Wednesday, March 21, 2012

How To Shrink Wrap Soap in 3 Easy Steps


This tutorial shows how to shrink wrap handmade soap in 3 easy steps. The method works for Cold Process, Hot Process and Melt and Pour (aka "glycerin") soap. I’ve tried a lot of soap packaging options over the last few years but in my humid climate or the humid climates I ship to I've found that shrink wrapping works best for me to keep the soap fresh and protected. It also seals in the scent, keeps fingerprints and noses off the soap at wholesale and market locations. The soap doesn't sweat into cigar bands or paper packaging in the humidity. The packaging looks crisp and professional.

The 3 steps are:
1) Pop soap into PVC or POF bag
2) Cut and seal end of bag with an impulse sealer
3) Shrink with a heat gun. That's all there is to it. You can do it!

This tutorial shows how to shrink wrap soap in PVC or POF flat bags. PVC is a heavier gauge than POF. PVC is 100 gauge. POF is 75 gauge. I use the 4x6 bags. My soap is 3.5" wide by 2.5" tall and 1 1/16" thick.

PVC bags and POF bags can be purchased from several suppliers but I buy mine from The Shrink Wrap Store. I've had great customer service. PVC bags tend to have a bit of a crisper look and don't develop holes or tear from the heat gun quite as easily as POF because PVC has a small hole to allow air to escape when shrink wrapping. PVC can't be smelled through well. POF bags can.

POF is more pliable and if you need to replace a label it's much easier to remove one from a POF bag than PVC.  It really depends on your needs as to which bag to use. I tend to like POF for markets and craft shows because I may have to replace labels and I can do it without having to remove shrink wrap and shrink wrapping again. Being able to smell through POF at markets and shows is a plus too.

I have one of these handy impulse seal cutters purchased from Packo Inc. It's 8".


Shipping is included on orders over $50.00 at the time of this writing so no shipping charge. Important to purchase the impulse heat sealer with the trim and seal element! That's what is going to cut and seal the bag. I also recommend picking up an extra maintenenance kit for the sealer so you'll have it on hand when it's time to change the teflon strip and the wires. Packo Inc. has been a great company to work with and I appreciate their customer service.

Here's a soap from the 18 bar batch that I'm going to shrink wrap. It's cured and ready for wrapping.


Soap is popped into the PVC bag. Left side is closed end of bag. Right side is open.


I bag and then cut/seal all soap from the batch with the impulse heat sealer first. 


I’ve found that allowing the bags to cool down from being cut with the impulse heat sealer results in less possibility of holes opening in the bags when using a heat gun. So all soap is bagged and cut/sealed with an impulse heat sealer first. Lightly and quickly press bagged soap with the impulse heat sealer leaving about an inch between the soap and the open end of the bag. Move through the whole batch doing this.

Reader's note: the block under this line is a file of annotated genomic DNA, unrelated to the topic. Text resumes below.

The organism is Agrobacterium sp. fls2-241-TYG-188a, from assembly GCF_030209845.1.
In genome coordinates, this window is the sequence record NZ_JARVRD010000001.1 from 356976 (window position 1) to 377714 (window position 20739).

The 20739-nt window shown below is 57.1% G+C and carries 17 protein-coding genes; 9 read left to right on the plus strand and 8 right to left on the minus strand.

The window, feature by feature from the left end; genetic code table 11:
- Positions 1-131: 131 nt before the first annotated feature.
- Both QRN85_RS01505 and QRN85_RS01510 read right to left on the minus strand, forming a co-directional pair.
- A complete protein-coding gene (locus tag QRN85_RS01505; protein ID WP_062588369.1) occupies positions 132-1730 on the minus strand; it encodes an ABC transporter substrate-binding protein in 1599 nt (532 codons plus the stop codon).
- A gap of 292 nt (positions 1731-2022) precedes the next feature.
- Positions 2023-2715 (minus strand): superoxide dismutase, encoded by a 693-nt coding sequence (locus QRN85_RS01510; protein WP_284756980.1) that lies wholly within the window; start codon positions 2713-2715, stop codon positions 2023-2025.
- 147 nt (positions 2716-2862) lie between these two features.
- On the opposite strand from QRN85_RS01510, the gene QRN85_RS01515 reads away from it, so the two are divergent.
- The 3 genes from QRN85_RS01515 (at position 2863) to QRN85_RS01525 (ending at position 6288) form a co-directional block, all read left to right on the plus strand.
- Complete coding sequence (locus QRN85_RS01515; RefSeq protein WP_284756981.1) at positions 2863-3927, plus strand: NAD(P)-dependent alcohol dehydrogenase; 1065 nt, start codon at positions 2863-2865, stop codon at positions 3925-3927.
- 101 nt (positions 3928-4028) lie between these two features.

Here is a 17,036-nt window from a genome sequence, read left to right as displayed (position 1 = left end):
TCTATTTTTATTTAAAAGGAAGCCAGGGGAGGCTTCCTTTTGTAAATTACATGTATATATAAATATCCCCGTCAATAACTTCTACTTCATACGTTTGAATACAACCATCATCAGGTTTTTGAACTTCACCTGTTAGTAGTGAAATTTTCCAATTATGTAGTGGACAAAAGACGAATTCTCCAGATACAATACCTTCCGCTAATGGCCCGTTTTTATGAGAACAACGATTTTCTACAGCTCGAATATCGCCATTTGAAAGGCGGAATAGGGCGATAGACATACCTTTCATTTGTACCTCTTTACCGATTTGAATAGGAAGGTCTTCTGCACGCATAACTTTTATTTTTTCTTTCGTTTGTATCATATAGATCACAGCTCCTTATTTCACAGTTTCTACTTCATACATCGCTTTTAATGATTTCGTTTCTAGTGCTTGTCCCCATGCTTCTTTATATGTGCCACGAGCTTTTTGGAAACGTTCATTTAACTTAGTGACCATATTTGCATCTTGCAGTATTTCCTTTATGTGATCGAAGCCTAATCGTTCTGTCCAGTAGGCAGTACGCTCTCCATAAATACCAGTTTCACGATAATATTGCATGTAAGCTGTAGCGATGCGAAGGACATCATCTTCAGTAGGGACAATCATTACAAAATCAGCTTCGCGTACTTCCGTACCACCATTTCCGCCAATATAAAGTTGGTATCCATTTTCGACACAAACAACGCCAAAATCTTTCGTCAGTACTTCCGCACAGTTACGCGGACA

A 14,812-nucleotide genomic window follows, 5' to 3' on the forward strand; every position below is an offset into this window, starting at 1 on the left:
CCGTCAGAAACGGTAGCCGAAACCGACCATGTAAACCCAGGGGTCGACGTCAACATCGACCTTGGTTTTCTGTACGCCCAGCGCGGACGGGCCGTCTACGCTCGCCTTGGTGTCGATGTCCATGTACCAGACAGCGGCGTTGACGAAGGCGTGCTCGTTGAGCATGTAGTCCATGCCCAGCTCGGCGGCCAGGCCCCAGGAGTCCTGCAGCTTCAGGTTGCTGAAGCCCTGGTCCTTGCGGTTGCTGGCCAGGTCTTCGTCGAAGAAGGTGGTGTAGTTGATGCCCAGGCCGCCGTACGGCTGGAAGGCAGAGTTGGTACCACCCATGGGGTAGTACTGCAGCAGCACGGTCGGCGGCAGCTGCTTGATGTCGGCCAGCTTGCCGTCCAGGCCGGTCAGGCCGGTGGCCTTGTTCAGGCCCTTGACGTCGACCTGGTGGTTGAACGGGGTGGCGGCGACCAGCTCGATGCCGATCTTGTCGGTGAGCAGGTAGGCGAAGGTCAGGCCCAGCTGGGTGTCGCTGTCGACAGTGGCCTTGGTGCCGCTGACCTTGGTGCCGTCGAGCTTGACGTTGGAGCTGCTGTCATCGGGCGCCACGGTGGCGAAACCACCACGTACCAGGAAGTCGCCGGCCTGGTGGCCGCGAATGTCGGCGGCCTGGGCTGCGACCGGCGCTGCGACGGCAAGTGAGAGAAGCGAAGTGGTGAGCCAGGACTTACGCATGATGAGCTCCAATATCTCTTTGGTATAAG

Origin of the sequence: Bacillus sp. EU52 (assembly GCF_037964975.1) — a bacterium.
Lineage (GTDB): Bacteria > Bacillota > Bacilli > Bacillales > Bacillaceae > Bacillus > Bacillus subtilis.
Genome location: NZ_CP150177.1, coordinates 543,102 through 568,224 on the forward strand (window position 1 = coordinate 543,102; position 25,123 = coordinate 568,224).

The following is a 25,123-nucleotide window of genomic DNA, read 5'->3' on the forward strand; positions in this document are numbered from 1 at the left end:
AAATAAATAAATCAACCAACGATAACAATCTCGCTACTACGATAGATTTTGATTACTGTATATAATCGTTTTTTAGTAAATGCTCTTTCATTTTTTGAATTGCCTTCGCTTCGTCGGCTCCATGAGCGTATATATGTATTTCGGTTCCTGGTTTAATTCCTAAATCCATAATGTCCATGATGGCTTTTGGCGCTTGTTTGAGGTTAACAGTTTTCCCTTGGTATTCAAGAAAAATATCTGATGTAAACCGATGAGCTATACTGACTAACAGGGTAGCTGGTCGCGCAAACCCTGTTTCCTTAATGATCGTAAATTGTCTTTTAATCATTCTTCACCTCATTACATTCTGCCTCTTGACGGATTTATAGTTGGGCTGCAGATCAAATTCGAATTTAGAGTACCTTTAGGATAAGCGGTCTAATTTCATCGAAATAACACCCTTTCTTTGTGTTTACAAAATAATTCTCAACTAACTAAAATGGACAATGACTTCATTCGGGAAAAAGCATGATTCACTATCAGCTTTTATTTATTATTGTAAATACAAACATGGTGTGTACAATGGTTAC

Step 3 is the heat gun. A hair dryer will not work. Harbor Freight has a nice dual temp heat gun for $13.99 at the time of this writing although you may be able to find one locally for less.

I start with the first soap I bagged to allow the rest of the bags ample time to cool down from the cut and seal. I use the heat gun on a low setting. Holding the soap in one hand and the heat gun in the other, I start on the side of the bag that was not cut and sealed with the impulse heat sealer, working my way around the bar. The cut and sealed end will be the most likely to reopen so I start on the opposite end.

See the seam forming on the side of the bag? 

Keep the soap moving and don’t get too close with the heat gun as that results in open holes in or tears to the bag.  If holes ensue at any time in the process you know you're too close with the heat gun.


Keep the soap moving until the shrink wrap has shrunk, the sides have fairly even seals and the wrinkles are out. I can smooth out any wrinkles or slight bulges with my fingers and zap the bagged soap lightly with the heat gun again. I haven't timed it but I'm probably down to about 20 seconds a bar.


Then I pop a printed label on the sealed soap and it’s ready to go. Ingredients, instructions and contact info are on a rear label. All information could be put on front or rear label. Practical, professional, non-fussy, looks good but doesn't-take-forever wrapping. Cost effective too.

That's really all there is to it. How to Shrink Wrap Soap in 3 Easy Steps. With a little practice you'll be adept in no time at all!



1 comment:

Scott Thomas said...

ya..it's great steps for industry..

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